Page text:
While it was essentially a backup for a backup trade, it will still have a significant impact on how the final 53-man roster is constructed. With that in mind, here’s a look at the biggest winners and loser from the deal.
The Bengals made it a point to reshape their linebacker room this offseason. That included spending three picks on the position in the 2020 NFL Draft, including their final pick in Purdue’s Markus Bailey.
Three days after drafting Bailey, the Bengals claimed Austin Calitro off waivers from the Jaguars, a clear signal that Bailey’s spot on the 53-man roster was far from guaranteed.
The final linebacker spot may very well have come down to Bailey and Calitro, and my guess is the latter had a slight edge if so. While training camp was more limited this year, it appeared Calitro was higher on the pecking order, as he was even getting second-team reps at linebacker last week. Head coach Zac Taylor even singled out Calitro as someone making a positive impression on defense.
Now that Calitro is gone, Bailey’s chances of making the 53-man roster have significantly increased.
There was a scenario where the Bengals kept Calitro and Bailey, but that would have meant Jordan Evans didn’t make the final roster. Assuming Josh Bynes, Akeem Davis-Gaither, Germaine Pratt and Logan Wilson are all near-locks for the Week 1 roster, there’s only 1-2 more linebacker spots up for grabs with Evans in real danger of being cut.
Now, Evans still could up being cut, but like Bailey, his chances of making the final roster got a big boost with Calitro exiting the competition. Evans has struggled to stand out in the Bengals defense through his first three seasons, but at age 25 and entering just his fourth season, there’s reason to believe Evans can still grow into a solid role player. His chances of doing so are better now that Calitro is gone.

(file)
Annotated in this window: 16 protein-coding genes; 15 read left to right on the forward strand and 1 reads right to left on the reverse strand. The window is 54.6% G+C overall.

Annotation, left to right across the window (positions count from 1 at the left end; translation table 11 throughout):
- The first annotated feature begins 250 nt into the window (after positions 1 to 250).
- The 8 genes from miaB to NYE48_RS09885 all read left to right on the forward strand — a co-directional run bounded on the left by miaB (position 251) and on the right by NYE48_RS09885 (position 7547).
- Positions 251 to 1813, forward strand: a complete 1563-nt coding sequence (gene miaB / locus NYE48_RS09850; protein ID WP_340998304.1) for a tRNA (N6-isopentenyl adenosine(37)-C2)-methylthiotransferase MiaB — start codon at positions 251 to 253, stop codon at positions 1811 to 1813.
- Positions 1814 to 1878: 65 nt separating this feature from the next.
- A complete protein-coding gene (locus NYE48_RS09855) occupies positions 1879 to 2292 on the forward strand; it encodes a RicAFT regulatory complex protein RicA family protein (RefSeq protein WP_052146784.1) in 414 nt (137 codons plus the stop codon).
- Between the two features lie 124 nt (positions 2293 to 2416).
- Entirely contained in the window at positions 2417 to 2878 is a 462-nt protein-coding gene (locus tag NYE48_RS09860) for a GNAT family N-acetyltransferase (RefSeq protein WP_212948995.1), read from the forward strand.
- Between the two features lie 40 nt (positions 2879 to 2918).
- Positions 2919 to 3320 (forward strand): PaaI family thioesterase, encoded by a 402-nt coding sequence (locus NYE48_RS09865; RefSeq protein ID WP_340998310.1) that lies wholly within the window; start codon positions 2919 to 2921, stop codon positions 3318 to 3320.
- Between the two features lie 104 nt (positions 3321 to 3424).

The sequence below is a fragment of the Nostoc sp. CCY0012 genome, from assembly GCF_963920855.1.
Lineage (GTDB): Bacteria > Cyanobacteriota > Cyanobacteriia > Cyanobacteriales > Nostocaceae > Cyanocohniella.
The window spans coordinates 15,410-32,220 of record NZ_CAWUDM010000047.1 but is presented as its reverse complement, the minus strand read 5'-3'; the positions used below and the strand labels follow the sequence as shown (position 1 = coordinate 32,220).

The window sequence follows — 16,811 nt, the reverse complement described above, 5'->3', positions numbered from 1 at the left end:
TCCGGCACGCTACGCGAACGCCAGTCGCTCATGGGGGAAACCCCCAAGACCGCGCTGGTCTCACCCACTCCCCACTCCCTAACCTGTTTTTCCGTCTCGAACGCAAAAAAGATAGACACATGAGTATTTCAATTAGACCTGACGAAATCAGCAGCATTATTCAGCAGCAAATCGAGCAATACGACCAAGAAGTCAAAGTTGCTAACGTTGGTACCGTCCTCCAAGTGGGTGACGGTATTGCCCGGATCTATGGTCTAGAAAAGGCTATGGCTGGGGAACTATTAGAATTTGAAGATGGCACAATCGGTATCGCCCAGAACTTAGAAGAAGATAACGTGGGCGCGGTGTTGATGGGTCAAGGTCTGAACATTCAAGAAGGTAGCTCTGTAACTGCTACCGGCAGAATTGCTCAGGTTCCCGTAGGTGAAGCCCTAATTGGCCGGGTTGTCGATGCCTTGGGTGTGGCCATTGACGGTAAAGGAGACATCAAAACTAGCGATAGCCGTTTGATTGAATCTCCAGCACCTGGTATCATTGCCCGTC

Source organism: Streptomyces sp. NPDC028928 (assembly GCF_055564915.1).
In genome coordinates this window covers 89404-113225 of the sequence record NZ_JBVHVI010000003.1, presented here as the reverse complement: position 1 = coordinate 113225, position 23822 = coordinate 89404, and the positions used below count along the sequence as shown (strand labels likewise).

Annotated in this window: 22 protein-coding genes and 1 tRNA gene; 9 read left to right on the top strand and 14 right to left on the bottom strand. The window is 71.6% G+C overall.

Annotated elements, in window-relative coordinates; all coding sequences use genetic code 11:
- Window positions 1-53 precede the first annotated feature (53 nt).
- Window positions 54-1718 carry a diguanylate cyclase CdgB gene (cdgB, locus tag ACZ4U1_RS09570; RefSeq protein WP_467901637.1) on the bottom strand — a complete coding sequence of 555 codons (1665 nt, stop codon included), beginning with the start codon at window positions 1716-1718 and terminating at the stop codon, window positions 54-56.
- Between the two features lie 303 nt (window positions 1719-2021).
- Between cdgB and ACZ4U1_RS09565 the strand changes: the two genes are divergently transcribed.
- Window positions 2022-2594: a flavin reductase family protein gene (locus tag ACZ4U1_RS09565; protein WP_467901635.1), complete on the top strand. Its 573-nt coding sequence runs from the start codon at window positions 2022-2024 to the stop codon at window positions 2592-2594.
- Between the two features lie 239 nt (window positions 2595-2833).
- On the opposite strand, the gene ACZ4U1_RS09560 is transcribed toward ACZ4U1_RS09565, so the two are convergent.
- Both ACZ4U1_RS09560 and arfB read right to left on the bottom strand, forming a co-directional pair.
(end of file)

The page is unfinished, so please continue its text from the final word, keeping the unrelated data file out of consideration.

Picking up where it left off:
Entering cutdown day, the Bengals didn’t really have an adequate backup behind the 6-3, 347-pound D.J. Reader, who is really a nose tackle that will eat up blockers in the middle of Cincinnati’s defense.
Yes, the team did sign Mike Daniels, but he’s more of a Geno Atkins backup. While the Bengals did pay top dollar to sign Reader, you still want to keep him effective for a full season, which is harder to do if he’s playing 60%+ of the snaps every game.
Now that the Bengals have a more adequate backup at nose tackle, it will prevent Reader from being forced to play more snaps while keeping him more fresh and effective over a 16-game season.
Saying all of this, Covington can play behind Atkins and even sneak in snaps at defensive end on run downs. But this move should still help keep Reader fresh.
As mentioned above, the Bengals needed another adequate nose tackle-ish backup behind D.J. Reader, which opened up a real chance for undrafted rookie Trey Dishon to sneak onto the final roster. The 6-2, 311-pound lineman was arguably the best UDFA Cincinnati landed this year after he had a solid career at Kansas State.
Our own Matt Minich actually had Dishon making the roster (as well as Calitro making it over Bailey), but the Covington acquisition likely killed any hope of that.
A lot of people called me out for having Trey Dishon on my 53-man roster prediction and having Calitro instead of Bailey - The Covington move rectifies both— Matt Minich (@CoachMinich) September 4, 2020
Dishon still have a shot at the practice squad, but Covington will very likely prevent the rookie from making the initial 53-man roster.